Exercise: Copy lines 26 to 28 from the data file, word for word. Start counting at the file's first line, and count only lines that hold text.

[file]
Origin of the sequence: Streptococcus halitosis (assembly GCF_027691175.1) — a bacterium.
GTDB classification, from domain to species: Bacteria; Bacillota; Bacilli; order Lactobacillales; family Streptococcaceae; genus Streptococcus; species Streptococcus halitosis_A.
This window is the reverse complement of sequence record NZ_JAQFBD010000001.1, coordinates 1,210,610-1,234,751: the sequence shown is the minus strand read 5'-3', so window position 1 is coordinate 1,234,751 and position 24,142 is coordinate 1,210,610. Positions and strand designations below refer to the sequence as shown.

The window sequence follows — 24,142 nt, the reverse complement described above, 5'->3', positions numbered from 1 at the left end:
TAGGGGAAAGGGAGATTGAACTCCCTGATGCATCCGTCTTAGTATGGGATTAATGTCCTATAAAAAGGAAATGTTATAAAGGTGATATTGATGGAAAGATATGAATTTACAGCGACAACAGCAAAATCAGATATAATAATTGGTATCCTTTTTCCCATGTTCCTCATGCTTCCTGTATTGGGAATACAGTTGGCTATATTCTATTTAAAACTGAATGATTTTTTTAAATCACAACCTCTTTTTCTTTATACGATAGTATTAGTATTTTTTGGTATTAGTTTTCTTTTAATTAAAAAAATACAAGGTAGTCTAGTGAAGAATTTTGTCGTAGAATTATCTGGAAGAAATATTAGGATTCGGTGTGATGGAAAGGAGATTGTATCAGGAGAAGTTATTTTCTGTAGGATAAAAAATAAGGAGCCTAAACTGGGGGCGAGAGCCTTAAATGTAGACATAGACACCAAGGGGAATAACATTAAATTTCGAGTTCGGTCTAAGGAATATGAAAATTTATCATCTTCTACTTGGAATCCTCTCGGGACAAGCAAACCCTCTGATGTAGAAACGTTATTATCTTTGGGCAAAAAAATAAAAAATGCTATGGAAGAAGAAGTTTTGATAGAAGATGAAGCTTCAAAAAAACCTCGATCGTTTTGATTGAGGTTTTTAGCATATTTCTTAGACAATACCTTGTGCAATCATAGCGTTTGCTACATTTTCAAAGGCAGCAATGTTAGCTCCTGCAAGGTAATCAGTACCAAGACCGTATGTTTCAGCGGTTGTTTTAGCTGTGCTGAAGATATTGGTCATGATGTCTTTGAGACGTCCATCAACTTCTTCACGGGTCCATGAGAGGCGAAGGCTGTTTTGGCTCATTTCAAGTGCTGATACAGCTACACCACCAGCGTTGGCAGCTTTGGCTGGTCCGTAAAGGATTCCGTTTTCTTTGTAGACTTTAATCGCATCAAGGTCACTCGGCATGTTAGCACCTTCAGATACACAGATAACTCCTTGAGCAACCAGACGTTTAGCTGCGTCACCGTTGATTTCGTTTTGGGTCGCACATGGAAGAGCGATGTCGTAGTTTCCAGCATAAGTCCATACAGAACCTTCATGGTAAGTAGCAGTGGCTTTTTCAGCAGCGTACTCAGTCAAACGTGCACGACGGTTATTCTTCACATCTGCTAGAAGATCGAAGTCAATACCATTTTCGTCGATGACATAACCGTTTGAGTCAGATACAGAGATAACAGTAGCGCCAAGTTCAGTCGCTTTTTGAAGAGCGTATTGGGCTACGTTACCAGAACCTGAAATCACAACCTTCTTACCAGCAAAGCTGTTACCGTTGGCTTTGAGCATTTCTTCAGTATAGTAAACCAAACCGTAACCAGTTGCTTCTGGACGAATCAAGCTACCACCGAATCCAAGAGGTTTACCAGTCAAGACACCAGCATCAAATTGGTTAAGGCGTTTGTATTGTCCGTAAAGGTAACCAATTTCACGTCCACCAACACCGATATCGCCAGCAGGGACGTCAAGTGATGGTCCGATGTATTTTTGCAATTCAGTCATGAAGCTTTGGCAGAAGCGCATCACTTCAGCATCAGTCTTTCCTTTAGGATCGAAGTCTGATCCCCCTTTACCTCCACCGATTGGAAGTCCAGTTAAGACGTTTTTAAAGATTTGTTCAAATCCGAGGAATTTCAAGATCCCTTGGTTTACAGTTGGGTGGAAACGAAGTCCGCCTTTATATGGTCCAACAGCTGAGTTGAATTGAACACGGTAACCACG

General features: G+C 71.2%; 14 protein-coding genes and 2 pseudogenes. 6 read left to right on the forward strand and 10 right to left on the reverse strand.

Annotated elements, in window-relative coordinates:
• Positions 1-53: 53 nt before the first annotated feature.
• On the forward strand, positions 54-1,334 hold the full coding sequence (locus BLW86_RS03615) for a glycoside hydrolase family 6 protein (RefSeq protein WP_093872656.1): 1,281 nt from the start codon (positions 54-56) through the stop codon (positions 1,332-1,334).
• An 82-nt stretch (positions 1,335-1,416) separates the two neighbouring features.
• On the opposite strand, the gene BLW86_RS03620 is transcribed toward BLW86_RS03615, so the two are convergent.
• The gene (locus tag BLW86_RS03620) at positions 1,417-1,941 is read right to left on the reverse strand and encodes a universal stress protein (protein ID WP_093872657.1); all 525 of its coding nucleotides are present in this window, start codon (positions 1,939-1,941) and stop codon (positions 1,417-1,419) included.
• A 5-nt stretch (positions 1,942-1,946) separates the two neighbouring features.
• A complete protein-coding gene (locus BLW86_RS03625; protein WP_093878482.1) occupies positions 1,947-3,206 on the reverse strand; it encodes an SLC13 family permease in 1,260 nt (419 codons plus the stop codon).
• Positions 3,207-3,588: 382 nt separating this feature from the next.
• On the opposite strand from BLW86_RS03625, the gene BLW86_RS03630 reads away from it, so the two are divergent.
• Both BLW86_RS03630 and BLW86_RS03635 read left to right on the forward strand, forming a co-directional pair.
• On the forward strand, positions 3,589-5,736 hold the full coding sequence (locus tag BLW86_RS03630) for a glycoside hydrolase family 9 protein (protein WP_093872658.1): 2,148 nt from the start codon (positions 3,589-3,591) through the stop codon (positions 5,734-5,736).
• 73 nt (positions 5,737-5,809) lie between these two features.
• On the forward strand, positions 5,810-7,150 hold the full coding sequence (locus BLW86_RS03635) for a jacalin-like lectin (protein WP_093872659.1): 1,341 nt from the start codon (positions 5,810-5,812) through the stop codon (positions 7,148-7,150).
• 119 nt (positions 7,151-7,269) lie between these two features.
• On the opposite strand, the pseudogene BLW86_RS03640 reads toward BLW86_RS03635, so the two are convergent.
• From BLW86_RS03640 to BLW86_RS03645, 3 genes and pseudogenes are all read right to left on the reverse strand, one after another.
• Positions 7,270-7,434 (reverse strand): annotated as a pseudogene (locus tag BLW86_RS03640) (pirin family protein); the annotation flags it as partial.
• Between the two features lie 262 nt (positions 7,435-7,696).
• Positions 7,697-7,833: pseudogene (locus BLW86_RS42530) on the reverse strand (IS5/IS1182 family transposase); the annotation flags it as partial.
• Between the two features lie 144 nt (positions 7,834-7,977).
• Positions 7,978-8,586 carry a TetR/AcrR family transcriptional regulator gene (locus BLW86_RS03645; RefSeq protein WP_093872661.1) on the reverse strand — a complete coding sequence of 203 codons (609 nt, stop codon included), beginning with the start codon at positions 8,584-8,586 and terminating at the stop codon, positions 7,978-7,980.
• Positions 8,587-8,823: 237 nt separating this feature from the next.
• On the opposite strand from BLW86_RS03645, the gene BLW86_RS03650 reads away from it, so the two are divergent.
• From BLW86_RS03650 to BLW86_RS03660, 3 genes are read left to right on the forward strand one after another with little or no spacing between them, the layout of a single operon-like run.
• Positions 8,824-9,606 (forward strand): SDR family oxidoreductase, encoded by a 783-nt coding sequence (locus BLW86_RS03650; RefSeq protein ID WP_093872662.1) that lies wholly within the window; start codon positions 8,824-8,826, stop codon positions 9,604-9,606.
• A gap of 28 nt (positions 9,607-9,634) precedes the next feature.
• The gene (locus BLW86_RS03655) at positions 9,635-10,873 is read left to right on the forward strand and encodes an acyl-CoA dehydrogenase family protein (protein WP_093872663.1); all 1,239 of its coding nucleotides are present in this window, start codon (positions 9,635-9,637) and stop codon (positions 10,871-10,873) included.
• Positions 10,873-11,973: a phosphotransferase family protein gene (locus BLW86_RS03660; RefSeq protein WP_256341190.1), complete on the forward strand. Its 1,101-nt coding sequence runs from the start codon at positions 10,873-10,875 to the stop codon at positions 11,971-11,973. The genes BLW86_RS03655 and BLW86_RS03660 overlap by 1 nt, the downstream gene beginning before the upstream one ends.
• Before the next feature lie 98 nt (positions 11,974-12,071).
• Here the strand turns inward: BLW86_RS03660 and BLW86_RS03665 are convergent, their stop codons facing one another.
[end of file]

• Positions 7,697-7,833: pseudogene (locus BLW86_RS42530) on the reverse strand (IS5/IS1182 family transposase); the annotation flags it as partial.
• Between the two features lie 144 nt (positions 7,834-7,977).
• Positions 7,978-8,586 carry a TetR/AcrR family transcriptional regulator gene (locus BLW86_RS03645; RefSeq protein WP_093872661.1) on the reverse strand — a complete coding sequence of 203 codons (609 nt, stop codon included), beginning with the start codon at positions 8,584-8,586 and terminating at the stop codon, positions 7,978-7,980.